Conventional product costing systems range from job costing to process costing

Depends on the type of product being produced and the production environment


Copyright © 2012 McGraw-Hill Australia Pty Ltd PowerPoint slides to accompany Management Accounting: Information for managing and creating value 6e

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Next week!

Production costs traced to process/department and averaged across all units produced

Mass production or repetitive processes environment

Used in petrol production, processed food, chemical and plastics manufacturers

Copyright © 2012 McGraw-Hill Australia Pty Ltd PowerPoint slides to accompany Management Accounting: Information for managing and creating value 6e

Slides prepared by Kim Langfield-Smith

Process Costing

Used in areas where there are repetitive services such as routine processing of cheques by banks, handling of licence applications by government departments

Process Costing

Steps in determining product cost:

Estimate the cost of production processes

2. Calculate the average cost per unit by dividing the cost of the process by the number of units produced

Where there are sequential processes or departments, costs are transferred from one department to the next at an average unit cost for the department

Raw material  Cleaning & mixing dept  Packaging dept  Finished goods

No work-in-process inventory

# units produced (i.e. number of boxes of cereal): 80,000

Cereal Manufacturer

Required: Calculate the product cost for June.

Simple Process Costing in a Manufacturer

Cleaning & Mixing cost / unit… $250,000 / 80,000 = $3.125 /unit

Packaging cost / unit .………….$150,000 / 80,000 = $1.875 /unit

Total product cost……………… $ 5.00 /unit

Note also: The value of completed units = 80,000 x $5 = $400,000

June period Cleaning & mixing Packaging
Direct materials $ 130,000 $ 20,000
Direct labour $ 40,000 $ 30,000
Mfg Overhead $ 80,000 $ 100,000
Total $ 250,000 $ 150,000


To Think About…2 Issues

What if there was work-in-process inventory? For example, some units are 20% finished, some 70% finished

What would the product cost for June be given that not all manufacturing processes (and therefore costs) have been completed?

What if more than one type of cereal was produced?

What if some of the cereal products required complex manufacturing processes in some of the production department but not others?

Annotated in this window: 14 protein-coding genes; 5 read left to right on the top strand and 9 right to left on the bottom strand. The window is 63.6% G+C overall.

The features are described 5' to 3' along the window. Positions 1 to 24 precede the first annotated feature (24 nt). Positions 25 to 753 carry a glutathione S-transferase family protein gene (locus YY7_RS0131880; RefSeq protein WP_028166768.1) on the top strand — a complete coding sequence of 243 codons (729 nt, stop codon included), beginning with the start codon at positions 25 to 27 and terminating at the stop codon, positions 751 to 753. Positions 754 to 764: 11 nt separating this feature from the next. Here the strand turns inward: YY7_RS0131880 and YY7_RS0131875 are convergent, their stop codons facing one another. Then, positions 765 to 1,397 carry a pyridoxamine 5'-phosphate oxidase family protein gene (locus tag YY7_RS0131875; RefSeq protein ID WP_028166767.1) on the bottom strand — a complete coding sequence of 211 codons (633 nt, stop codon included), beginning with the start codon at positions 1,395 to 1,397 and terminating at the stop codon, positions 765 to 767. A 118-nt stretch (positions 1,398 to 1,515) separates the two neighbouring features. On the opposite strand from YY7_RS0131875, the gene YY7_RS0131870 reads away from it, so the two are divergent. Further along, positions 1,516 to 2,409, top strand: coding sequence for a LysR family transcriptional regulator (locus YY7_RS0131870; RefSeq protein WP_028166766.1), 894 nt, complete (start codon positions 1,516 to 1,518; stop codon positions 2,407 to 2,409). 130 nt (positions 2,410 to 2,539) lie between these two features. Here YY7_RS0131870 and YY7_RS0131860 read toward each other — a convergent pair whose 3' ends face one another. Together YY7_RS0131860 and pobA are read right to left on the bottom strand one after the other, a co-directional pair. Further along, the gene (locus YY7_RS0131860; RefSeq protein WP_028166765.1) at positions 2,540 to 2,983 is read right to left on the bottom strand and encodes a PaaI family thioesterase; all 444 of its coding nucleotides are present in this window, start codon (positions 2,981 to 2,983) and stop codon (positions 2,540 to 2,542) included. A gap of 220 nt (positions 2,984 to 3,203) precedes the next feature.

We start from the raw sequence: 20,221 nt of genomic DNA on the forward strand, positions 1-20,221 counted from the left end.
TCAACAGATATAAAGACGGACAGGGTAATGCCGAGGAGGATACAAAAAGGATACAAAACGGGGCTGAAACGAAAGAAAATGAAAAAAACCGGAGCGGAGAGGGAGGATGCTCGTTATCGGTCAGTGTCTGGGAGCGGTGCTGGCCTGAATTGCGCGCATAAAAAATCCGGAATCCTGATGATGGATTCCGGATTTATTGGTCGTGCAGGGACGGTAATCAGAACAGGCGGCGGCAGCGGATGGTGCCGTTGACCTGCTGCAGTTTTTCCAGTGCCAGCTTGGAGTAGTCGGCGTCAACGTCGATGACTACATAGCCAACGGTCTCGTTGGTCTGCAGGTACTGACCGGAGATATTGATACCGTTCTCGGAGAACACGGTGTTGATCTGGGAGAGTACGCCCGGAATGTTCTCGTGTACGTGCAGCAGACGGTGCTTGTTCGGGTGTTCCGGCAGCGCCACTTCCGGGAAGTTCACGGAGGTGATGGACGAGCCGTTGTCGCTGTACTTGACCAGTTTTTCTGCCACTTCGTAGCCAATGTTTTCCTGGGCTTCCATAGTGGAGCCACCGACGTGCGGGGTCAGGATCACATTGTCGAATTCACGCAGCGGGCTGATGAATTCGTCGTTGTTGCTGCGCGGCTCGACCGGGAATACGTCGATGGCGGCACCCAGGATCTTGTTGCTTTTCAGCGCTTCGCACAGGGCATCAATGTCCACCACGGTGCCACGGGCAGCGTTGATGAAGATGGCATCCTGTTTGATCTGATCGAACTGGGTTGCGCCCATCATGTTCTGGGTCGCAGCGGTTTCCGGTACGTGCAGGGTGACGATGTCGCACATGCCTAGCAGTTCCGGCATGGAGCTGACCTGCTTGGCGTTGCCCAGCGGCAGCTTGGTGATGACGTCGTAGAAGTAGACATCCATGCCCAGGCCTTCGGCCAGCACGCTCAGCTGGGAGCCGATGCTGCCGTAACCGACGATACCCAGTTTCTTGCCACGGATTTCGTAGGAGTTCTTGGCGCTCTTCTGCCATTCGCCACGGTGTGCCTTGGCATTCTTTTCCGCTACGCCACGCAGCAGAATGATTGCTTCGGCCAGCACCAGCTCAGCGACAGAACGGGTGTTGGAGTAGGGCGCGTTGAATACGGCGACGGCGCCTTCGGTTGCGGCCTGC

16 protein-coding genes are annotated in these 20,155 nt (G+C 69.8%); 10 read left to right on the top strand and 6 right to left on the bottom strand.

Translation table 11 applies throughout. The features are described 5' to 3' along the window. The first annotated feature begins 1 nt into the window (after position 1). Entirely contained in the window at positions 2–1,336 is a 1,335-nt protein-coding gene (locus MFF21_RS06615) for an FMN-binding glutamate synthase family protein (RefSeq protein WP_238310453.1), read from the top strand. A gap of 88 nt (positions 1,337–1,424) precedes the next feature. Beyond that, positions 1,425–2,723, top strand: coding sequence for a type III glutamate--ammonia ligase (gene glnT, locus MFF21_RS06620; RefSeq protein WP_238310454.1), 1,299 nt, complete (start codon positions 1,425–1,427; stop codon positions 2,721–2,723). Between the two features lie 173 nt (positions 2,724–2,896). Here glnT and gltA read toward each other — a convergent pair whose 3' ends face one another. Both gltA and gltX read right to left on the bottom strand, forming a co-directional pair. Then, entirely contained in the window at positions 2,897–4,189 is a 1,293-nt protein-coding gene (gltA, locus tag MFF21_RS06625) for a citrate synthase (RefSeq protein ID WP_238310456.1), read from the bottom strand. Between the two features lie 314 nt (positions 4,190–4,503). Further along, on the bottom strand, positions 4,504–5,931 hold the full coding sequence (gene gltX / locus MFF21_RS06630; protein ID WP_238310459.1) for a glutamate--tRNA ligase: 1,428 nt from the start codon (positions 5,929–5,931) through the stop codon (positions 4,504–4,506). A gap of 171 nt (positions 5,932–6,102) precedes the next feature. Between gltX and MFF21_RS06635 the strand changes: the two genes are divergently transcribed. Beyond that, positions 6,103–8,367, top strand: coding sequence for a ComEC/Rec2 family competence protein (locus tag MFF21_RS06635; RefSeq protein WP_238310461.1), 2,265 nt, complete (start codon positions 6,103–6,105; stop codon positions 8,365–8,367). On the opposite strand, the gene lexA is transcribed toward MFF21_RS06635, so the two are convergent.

How would we figure out how much cost should apply to different production departments and hence, cereal products that pass through them?

Hint: We have to come up with a better allocation method than the one on the previous slide

Stay tuned over the next week to find out more!


Job Costing Systems

Manufacturing costs traced to individual jobs

Products produced are significantly different and may be produced in distinct jobs/batches

Used by printers, furniture manufacturers, machinery manufacturers

Use in service firms such as lawyers, accountants, consulting engineers


Purchase of materials Debit Credit

Raw material inventory xxxx

Account payable/Cash xxxx

Transferring direct material to jobs

Work in process inventory xxxx

Raw material inventory xxxx

Journal Entries (Job Costing)

If purchased on credit

Charging direct labour to jobs Debit Credit

Work in process inventory xxxx

Wages payable/Cash xxxx

Accounting for indirect labour

Manufacturing overhead xxxx

Wages payable xxxx

Accounting for manufacturing costs

Manufacturing overhead xxxx

Prepaid rent xxxx

Depreciation on equipment xxxx



Application of manufacturing overhead

Work in process inventory xxxx

Manufacturing overhead xxxx

Completion of production job

Finished goods inventory xxxx

Work in process inventory xxxx

Accumulated cost of the job (DM, DL + MOH)

Sale of goods

Accounts receivable xxxx

Sales revenue xxxx

Cost of goods sold xxxx

Finished goods inventory xxxx

Underapplied overhead Debit Credit

Cost of goods sold xxxx

Manufacturing overhead xxxx

Or the reverse entry if overhead is overapplied

Don’t forget!!!! Always THREE journal entries for manufacturing overhead:

1) Actual amount

2) Applied amount

3) Underapplied/overapplied amounts

Illustration 2

Aberat Pty Ltd manufactures custom made furniture and uses a job costing system. The following information relates to February.

 1. Manufacturing supplies opening inventory $1,000

2. Direct material (plastic) opening inventory $4,500

3. WIP inventory (Job 101 (Chairs), started on Jan 10):

Direct materials (plastic) $1,000

Direct labor: 50 DLHs x $8 400

Manufacturing overhead: 50 DLHs x $6 300 $1,700

4. Finished goods opening inventory $0


5. Feb, 4: Purchase of direct materials (plastic): $2,000


6. During February, the following materials were issued to production:

Direct materials (plastic)

Job 101 (Chairs, started on Jan 10) $1,000

Job 102 (50 coffee tables, started on Feb 5) 1,100 $2,100

Indirect materials 200 $2,300


Illustration 2 (Cont’d)

7. The payroll summary showed the following totals for February:

Job 101 – 100 hrs @ $4.50 $450

Job 102 – 45 hrs @ $8.00 360 $ 810

Indirect labour 400 $1,210


8. Other indirect manufacturing costs incurred during February: $400


9. On 20 February, Job 101 was completed, and all of the 100 chairs were transferred to finished goods inventory. The manufacturing overhead costs were added to the job cost sheet using the predetermined manufacturing overhead rate of $6.00 per direct labour hour.


10. Fifty (50) of the 100 chairs completed on Job 101 were shipped to the customer. The chairs were sold for $80 per unit.


11. Job 102 remained incomplete at the end of February. Manufacturing overhead costs were applied to Job 102.

Required: Complete the following ledger accounts to reflect the transactions for February.


Ledger Transactions

Manufacturing Supplies Inventory Work in progress Inventory Finished Goods Inventory
Direct Materials Inventory Cost of Goods Sold
Manufacturing Overhead Wages Payable Sales Revenue
Accounts payable Accounts receivable (various accounts)



Presentation title


Journal Entries: Job vs. Process Costing

The journal entries in process costing are basically similar to those made in job costing systems

The main difference is that, in process costing, there is often more than one work-in-process account –– one for each process

In contrast, job costing has just one work-in-process account



Some slides contained in this presentation were adapted from: